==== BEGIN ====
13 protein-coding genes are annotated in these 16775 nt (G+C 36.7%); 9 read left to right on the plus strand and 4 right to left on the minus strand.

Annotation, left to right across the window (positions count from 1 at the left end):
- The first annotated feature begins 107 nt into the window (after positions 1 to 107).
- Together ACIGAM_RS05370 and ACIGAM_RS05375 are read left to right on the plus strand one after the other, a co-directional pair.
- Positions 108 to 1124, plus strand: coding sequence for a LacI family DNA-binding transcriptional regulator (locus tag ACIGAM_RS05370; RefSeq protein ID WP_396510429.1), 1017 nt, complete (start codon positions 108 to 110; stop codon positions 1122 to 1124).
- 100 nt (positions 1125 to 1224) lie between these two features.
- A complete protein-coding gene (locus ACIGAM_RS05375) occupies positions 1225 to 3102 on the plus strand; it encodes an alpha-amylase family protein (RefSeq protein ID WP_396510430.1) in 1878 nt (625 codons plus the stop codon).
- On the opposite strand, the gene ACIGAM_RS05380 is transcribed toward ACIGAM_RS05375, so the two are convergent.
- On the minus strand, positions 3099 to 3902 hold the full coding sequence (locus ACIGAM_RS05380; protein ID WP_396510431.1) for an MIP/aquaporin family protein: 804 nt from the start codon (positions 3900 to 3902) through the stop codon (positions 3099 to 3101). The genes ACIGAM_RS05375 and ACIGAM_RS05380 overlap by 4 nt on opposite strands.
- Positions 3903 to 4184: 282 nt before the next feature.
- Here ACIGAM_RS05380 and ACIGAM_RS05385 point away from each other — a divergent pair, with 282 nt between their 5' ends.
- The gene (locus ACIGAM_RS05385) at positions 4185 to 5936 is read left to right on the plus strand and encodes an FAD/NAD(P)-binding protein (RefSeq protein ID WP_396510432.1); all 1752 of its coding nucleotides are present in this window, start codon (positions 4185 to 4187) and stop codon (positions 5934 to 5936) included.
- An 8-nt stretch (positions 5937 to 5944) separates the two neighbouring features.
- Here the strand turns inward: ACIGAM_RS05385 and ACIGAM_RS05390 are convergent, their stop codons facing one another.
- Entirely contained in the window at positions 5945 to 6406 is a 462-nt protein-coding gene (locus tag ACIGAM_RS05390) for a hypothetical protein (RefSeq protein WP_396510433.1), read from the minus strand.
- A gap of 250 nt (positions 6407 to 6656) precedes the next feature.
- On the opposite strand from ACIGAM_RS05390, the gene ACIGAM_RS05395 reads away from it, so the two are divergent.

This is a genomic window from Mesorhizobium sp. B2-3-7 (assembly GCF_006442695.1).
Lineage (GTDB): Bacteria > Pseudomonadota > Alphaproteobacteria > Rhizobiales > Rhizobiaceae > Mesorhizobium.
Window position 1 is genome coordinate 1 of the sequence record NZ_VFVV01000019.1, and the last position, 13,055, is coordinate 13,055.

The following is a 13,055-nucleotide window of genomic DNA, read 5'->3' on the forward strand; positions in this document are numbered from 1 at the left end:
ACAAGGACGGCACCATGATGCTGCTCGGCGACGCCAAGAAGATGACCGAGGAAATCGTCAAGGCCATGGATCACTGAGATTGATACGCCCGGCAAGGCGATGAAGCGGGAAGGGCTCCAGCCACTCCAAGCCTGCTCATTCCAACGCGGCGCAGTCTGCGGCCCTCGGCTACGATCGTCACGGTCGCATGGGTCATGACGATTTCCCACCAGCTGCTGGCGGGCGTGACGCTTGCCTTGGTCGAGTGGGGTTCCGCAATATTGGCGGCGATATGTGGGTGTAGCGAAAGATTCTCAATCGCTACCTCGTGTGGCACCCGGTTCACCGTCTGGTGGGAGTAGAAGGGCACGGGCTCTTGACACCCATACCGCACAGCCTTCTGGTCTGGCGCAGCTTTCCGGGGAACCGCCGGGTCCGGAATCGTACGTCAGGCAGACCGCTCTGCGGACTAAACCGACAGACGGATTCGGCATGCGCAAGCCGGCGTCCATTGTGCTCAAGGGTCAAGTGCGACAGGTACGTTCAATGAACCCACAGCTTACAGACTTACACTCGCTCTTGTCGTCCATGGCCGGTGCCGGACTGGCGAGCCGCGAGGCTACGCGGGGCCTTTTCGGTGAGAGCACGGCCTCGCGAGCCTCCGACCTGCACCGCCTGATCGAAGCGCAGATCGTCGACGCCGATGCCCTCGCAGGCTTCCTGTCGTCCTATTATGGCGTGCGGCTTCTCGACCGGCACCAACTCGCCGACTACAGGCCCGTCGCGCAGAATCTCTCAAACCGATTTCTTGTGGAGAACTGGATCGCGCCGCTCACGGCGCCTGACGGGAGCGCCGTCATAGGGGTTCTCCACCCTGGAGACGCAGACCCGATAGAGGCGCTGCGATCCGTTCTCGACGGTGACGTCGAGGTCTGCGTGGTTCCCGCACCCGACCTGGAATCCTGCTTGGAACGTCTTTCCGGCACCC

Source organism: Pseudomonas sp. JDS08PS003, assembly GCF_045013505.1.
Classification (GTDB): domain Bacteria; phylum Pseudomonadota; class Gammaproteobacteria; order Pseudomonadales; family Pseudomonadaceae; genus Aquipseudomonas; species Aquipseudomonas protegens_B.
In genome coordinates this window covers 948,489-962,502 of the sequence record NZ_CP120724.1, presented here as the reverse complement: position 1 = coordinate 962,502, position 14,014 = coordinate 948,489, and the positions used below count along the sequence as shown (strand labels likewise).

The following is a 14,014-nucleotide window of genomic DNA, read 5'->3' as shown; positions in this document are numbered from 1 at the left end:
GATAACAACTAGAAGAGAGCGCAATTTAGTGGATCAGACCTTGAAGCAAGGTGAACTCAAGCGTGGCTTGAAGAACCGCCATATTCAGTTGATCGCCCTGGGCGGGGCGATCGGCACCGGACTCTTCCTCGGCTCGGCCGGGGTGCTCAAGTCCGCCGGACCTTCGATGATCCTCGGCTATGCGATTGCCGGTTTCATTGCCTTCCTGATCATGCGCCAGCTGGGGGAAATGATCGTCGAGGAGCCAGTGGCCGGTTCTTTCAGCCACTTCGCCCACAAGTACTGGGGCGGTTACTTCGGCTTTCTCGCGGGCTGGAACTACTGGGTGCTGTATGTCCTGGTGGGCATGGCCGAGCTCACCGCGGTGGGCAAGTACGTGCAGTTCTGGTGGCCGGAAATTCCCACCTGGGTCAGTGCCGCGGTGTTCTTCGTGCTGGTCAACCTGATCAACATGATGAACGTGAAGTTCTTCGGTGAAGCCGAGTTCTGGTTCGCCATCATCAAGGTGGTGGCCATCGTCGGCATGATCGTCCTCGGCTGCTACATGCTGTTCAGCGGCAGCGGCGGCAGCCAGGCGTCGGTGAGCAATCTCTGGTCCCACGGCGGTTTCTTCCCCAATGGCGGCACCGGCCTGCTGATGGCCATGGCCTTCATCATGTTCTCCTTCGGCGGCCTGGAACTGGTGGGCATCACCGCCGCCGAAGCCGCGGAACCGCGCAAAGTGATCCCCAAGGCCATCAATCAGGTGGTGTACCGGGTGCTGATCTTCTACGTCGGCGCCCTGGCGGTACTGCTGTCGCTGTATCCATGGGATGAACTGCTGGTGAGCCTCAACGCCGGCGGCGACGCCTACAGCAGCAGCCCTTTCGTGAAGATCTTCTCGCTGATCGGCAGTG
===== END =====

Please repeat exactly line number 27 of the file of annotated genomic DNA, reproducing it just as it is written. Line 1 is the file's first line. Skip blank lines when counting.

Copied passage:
GATAACAACTAGAAGAGAGCGCAATTTAGTGGATCAGACCTTGAAGCAAGGTGAACTCAAGCGTGGCTTGAAGAACCGCCATATTCAGTTGATCGCCCTGGGCGGGGCGATCGGCACCGGACTCTTCCTCGGCTCGGCCGGGGTGCTCAAGTCCGCCGGACCTTCGATGATCCTCGGCTATGCGATTGCCGGTTTCATTGCCTTCCTGATCATGCGCCAGCTGGGGGAAATGATCGTCGAGGAGCCAGTGGCCGGTTCTTTCAGCCACTTCGCCCACAAGTACTGGGGCGGTTACTTCGGCTTTCTCGCGGGCTGGAACTACTGGGTGCTGTATGTCCTGGTGGGCATGGCCGAGCTCACCGCGGTGGGCAAGTACGTGCAGTTCTGGTGGCCGGAAATTCCCACCTGGGTCAGTGCCGCGGTGTTCTTCGTGCTGGTCAACCTGATCAACATGATGAACGTGAAGTTCTTCGGTGAAGCCGAGTTCTGGTTCGCCATCATCAAGGTGGTGGCCATCGTCGGCATGATCGTCCTCGGCTGCTACATGCTGTTCAGCGGCAGCGGCGGCAGCCAGGCGTCGGTGAGCAATCTCTGGTCCCACGGCGGTTTCTTCCCCAATGGCGGCACCGGCCTGCTGATGGCCATGGCCTTCATCATGTTCTCCTTCGGCGGCCTGGAACTGGTGGGCATCACCGCCGCCGAAGCCGCGGAACCGCGCAAAGTGATCCCCAAGGCCATCAATCAGGTGGTGTACCGGGTGCTGATCTTCTACGTCGGCGCCCTGGCGGTACTGCTGTCGCTGTATCCATGGGATGAACTGCTGGTGAGCCTCAACGCCGGCGGCGACGCCTACAGCAGCAGCCCTTTCGTGAAGATCTTCTCGCTGATCGGCAGTG